On July 8, 2013, the Ontario Superior Court released an important decision for multi-national employers in favour of the employer, Four Seasons Hotels Ltd, represented by Christopher Burkett and Cherrine Chow of Baker & McKenzie.
The employee in this case had been employed as a Director of Sales at the Four Seasons in Toronto between 2002 and 2007 before transferring to the sales office for the Nevis resort in New York. The resort itself operates using the Four Seasons Hotel and Resorts trademark. The employee was employed by the Nevis resort under an employment contract, and her employment was based entirely in New York before she was terminated from employment in 2011. The employee claimed that she was wrongfully dismissed from her employment in New York, and alleged violations of the Ontario Human Rights Code for actions of her colleagues in New York.
Our team brought a motion requesting that the action be dismissed or permanently stayed on the basis that the Ontario courts lacked jurisdiction to hear the dispute and that New York was a better forum for the claim.
The court had to determine first, whether it had jurisdiction to hear the dispute and second, even if it did have jurisdiction, whether Ontario was the most appropriate forum.
A court will have jurisdiction to hear a dispute where there is a “real and substantial connection” between the dispute and the court whose jurisdiction is being asserted. Whether such a connection exists requires certain factors to be considered, including whether:
- the defendant is domiciled or resident in the province;
- the defendant carries on business in the province;
- the tort was committed in the province; and
- a contract connected with the dispute was made in the province.
The court held that it had jurisdiction to hear the dispute as the Human Resources Manager for Four Seasons Hotel Limited, which was based in Toronto, had a real and substantial connection to the plaintiff’s employment at the Nevis resort sales office in New York. The court found that she had effective control over the employees, even though the Human Resources Manager did not participate in the employee’s performance reviews. The court also accepted the evidence that the transfer from the Four Seasons in Toronto to the Nevis resort was facilitated by the Four Seasons in Toronto and rejected the defendants’ argument that the employment contract between the plaintiff and the defendants was a tenuous connection to Ontario.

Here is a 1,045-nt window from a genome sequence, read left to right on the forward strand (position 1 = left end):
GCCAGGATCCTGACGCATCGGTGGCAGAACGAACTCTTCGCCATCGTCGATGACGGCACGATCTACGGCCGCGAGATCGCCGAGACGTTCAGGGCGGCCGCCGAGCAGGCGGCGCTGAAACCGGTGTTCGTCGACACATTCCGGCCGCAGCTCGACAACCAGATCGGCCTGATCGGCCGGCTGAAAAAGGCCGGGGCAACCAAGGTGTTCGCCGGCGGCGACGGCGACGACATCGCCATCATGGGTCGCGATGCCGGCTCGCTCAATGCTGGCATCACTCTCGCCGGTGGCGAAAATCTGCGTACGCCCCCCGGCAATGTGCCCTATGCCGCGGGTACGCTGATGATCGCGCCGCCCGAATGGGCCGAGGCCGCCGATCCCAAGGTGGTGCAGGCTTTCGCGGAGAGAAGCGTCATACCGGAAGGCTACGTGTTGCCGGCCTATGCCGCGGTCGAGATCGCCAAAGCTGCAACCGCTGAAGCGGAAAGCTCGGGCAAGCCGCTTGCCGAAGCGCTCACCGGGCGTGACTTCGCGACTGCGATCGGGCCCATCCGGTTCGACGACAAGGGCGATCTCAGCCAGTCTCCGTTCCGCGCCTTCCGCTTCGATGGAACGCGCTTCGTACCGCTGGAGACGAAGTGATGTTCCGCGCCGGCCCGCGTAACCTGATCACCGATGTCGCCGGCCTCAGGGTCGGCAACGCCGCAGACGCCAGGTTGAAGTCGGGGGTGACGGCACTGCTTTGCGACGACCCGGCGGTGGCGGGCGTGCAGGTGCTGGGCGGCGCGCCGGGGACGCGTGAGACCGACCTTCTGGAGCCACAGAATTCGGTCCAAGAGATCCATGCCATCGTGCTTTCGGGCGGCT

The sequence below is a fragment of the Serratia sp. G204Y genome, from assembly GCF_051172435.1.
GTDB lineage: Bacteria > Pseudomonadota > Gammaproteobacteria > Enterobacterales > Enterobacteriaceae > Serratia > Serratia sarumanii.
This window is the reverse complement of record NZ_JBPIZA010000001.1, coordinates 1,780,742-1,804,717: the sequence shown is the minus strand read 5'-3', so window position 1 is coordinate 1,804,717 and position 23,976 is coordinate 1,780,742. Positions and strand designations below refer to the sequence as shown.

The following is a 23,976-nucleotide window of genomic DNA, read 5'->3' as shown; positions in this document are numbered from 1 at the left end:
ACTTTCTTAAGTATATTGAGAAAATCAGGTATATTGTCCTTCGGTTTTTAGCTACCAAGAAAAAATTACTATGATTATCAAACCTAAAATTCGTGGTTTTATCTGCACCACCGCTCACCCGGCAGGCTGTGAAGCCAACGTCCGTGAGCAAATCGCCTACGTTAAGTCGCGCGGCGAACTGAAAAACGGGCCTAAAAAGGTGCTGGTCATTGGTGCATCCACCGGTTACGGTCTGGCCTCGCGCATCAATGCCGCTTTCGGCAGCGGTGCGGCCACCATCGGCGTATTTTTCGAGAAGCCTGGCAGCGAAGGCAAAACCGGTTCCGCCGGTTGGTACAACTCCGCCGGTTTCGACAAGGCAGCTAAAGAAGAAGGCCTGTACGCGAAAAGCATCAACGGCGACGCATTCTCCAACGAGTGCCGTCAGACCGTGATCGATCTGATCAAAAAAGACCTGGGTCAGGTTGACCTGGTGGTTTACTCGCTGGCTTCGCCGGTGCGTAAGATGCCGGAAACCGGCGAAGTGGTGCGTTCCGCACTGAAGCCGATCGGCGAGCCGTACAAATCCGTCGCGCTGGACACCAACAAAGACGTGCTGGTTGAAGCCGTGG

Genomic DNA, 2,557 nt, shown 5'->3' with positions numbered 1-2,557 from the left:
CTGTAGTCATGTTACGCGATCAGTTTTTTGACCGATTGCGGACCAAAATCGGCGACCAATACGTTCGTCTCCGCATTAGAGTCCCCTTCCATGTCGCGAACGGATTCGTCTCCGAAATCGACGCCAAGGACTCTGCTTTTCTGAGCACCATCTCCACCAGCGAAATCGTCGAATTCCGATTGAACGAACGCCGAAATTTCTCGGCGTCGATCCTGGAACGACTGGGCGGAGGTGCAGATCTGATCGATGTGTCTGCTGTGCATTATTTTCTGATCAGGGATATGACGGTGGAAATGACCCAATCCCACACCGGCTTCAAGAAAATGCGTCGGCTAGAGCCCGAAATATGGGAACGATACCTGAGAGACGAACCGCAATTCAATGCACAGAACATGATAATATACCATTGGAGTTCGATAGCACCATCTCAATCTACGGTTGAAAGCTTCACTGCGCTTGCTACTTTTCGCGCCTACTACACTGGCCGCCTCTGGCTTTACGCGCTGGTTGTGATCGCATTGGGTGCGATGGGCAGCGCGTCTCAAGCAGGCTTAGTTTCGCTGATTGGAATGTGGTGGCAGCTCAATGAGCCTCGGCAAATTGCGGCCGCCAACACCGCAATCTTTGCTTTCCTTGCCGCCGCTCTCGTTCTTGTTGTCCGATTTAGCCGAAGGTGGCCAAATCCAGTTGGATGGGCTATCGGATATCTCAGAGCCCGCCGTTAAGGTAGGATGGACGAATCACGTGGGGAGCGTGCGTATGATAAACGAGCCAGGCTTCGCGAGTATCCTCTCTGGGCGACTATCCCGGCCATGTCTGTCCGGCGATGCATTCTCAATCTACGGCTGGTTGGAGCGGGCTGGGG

Having found that the Ontario court had jurisdiction, the court went on to consider whether Ontario was the most appropriate forum to hear the dispute, and concluded it was not. Whether the court is the most appropriate forum is determined by considering whether there is another forum that is better situated to deal fairly and efficiently with the litigation. The decision must be based on fairness and justice to all parties. A court will typically consider the following factors:
- the location where the contract in dispute was signed;
- the applicable law of the contract;
- the location of witnesses, especially key witnesses;
- the location where the bulk of the evidence will come from;
- the jurisdiction in which the factual matters arose;
- the residence or place of business of the parties; and
- the loss of a legitimate juridical advantage.
The court found that the factual matters at the core of this dispute arose in New York, and therefore key witnesses, namely the plaintiff’s supervisors, as well as the bulk of the evidence, were in New York. New York was therefore the more appropriate forum, despite the fact that both employment contracts were signed in Ontario.
The case creates an important precedent for global multi-national employers who are increasingly mobilizing their workforce. Although employment contracts will generally govern such litigation, global employers should be aware that Ontario courts could still find jurisdiction even if the employment and related events occurred in another province or country if they find there is a real and substantial connection to the employer’s Ontario entity.